Fernando Melani

Salone Villa Romana

The site for Fernando Melani’s art was the world, not in the earthly but in the cosmic sense: that shapeless mass without history, broken up into micro-episodes and charged by infinite expansion. From 1945 until his death last year at age 78, Melani focused on the uninterrupted flows of energy that only become concrete—have perceptible existence—in the surface of reality: as, in a near analogy, in the individual conscience. And these things had no form or style but were simply there, full of an intimate beauty which held a primitive power and energy.

Long isolated in his studio/house in Pistoia, Italy, Melani only occasionally emerged for one-man shows and to participate in large survey exhibitions, where he elaborated upon his art/life project by means of a large number of “experiences” (enumerated by him), embodied as artworks. His personality was characterized not so much by reserve or humility as by a conscious recognition of the intrinsic differences between actual experience and art. “I begin my strange art activity at zero; I think of art as a means and not as an end.” From the beginning he used art to place himself, in his words, in “tactile reverberation with the message received at the moment of birth,” to transcend materiality through the process of art. If, through self-imposed isolation and the assumption of a series of disciplinary rules (reflection, humility, and vigilance), this tension was maintained, Melani’s research into the nature of reality and the origin and structure of the world found resolution in the practice of writing or constructing small objects—objects that took esthetic form from the artistic practices of “their” time. In effect, “artworks” and “writings” don’t exist as such in Melani’s work; the two processes merged in his unique working method, which aimed at delineating fundamental experience. Just as his writings took the form of mundane descriptions of the “state of things”—methodologies, formulations, indexes, tables—the objects were operational mechanisms, realized through the instruments of art, that were meant to bring the perceived “state of things” to a level deeper than that which can be expressed by language. Beyond this, Melani individuated space as a concrete place where experience—life and manifestations of life—is inscribed, and art as the intersection of life and one’s perception of it. Melani believed not in art’s “value” but in its "decisive creative power that is, in its ability to resolve (in the sense of breaking up and restoring intact) the elements of energy that preside at the origin of the world. And this is where Melani devoted passionate attention, believing “it is against nature not to be a materialist.” The goal of his attention to physical phenomena was knowledge, which, while differentiated from merely speculative or abstract goals, was linked to them, in that knowledge of the structure of reality would enable him to transcend it.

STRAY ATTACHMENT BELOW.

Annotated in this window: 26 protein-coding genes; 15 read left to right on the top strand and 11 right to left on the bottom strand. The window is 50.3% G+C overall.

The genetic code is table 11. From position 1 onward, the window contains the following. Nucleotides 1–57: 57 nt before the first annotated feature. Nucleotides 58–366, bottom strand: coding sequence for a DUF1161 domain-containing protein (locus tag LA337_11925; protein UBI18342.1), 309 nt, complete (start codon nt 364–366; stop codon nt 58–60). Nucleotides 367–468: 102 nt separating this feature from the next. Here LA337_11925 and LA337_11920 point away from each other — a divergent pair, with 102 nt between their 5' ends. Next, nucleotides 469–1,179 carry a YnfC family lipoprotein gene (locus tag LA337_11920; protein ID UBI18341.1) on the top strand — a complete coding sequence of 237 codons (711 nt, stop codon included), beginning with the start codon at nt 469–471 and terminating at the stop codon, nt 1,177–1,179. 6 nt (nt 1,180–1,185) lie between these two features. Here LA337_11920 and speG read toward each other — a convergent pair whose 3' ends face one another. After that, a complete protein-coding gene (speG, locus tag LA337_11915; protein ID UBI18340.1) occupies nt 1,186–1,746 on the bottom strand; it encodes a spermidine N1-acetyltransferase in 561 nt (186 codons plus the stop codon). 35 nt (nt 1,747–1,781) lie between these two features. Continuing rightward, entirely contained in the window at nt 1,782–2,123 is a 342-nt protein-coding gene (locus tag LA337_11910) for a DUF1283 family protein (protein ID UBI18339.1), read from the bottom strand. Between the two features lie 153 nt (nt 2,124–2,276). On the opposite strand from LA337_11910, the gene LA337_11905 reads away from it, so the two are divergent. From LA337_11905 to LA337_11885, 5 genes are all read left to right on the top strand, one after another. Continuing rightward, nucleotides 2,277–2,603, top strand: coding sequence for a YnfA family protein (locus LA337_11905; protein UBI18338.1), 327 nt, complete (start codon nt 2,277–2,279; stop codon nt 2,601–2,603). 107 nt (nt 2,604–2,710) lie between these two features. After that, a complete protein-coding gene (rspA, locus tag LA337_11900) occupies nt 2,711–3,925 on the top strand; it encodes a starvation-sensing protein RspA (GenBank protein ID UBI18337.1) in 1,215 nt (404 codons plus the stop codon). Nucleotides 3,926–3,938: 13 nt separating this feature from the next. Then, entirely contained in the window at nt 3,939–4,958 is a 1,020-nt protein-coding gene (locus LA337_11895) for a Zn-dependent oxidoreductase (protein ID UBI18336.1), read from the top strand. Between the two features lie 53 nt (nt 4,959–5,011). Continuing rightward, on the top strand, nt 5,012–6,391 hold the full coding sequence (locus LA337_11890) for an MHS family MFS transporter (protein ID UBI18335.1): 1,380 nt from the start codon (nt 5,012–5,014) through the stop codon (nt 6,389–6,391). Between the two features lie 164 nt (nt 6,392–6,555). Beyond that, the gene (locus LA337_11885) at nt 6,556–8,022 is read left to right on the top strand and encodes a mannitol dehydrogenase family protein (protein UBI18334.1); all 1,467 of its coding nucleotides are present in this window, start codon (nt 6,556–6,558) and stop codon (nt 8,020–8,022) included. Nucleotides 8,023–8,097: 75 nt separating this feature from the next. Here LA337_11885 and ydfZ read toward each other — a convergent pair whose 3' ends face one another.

Melani’s art is more arte facile (simple art) than arte povera, and uses the materials in its immediate surroundings: wood, threads or small sheets of metal, butcher paper. Colors, too, are simple primaries, which coagulate into amorphous surfaces defined only by their own pure expansion. The absence of margins that characterizes all of Melani’s work is really an absence of limits, or, better, a continuation beyond the limits imposed by experience, the expansion of its echo. Here again there is his predilection for repetition, for seriality, what is an attempt to eliminate distortion, to distill the essence of experience. Melani realized objects that, in their absoluteness, resemble certain works by Kasimir Malevich or Robert Ryman, and that are not too distant from the work of Blinky Palermo in their passionate concreteness. Yet one difference persists: Melani’s work was a total project, like Marcel Duchamp’s Large Glass, 1915–23, or Kurt Schwitters’ Merzbau, 1925–35. It involved his life, an abstract idea in tangible form conceived of as space, within which one could have a large number of experiences, facilitated through the process of art; the subtle awareness that the experience came to offer was in turn projected outside himself in the art object. For Melani, life and art were interchangeable.

Pier Luigi Tazzi

Translated from the Italian by Meg Shore.